"I could have died:" Woman's bout with strep throat leads to amputation of several fingers, toes

KNOXVILLE, Tennessee -- A Tennessee woman said she feels lucky to be alive after surviving a rare strain of strep throat. The infection ended up leading to the amputation of several of her fingers and toes.

"There was a pretty big chance I could have died," Shelby Smith said.

What seemed to be a common case of strep throat turned into much worse.

"I started shaking and convulsing and my lips started turning blue and my eyes were rolling in the back of my head," Smith said.

She called an ambulance.

"Little did I know, I was going into septic shock," Smith said.

Her throat began closing up -- her organs failing. She was placed in a medically induced coma for a week.

"Still, in my mind, I didn't think I was as sick as I really was," Smith said.

When she woke up...

"It looked like something out of a horror movie," Smith said.

She lost circulation in most of her fingers. The index finger on her left hand had to be amputated, but most of the damage impacted her right hand, and a toe on her left foot.

"These cases are rare. Few hundred cases a year in the US," Dr. Jeffry King said.

Dr. King said Smith had a very aggressive form of the strep throat bacteria.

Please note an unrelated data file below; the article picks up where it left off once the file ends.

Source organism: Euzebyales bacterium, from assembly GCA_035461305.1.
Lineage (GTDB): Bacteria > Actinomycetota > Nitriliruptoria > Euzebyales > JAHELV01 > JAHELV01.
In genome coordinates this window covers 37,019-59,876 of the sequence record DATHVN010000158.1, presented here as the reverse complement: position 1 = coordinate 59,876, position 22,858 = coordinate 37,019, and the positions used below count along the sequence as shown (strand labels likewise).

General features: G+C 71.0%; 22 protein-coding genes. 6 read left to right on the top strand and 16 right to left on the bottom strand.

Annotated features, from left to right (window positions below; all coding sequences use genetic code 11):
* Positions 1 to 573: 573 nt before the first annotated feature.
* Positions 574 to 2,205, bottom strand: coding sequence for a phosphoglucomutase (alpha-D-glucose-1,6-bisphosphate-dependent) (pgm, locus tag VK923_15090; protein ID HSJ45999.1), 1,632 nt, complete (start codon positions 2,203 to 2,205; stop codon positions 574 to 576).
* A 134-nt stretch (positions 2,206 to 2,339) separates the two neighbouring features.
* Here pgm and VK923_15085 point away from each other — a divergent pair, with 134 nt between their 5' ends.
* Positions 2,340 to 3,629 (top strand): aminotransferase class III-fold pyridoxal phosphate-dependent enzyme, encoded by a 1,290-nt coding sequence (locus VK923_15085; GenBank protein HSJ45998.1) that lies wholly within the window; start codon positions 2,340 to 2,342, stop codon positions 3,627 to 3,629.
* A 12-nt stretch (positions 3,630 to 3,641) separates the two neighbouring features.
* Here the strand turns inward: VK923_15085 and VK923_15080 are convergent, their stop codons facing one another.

"I'd say this is one of the most life-threatening illnesses that we see as far as a bacterial infection," Dr. King said.

It was an infection doctors say is incredibly hard to detect.

"We just didn't know what was going on and what she was being attacked by," Caleb Weinzierl, Smith's fiance said.

Weinzierl said that was the worst part.

In the end, it was the medicine that was redirecting blood flow to her organs that killed the circulation in her hands and toes.

"I'll never forget that whole month," Smith and Weinzierl said.

After seeing a similar story from a man in Michigan, who needed a quadruple amputation after a battle with strep, Smith said she feels lucky.

"Either buckle under the pressure or I can pick myself up and make a new normal," Smith said.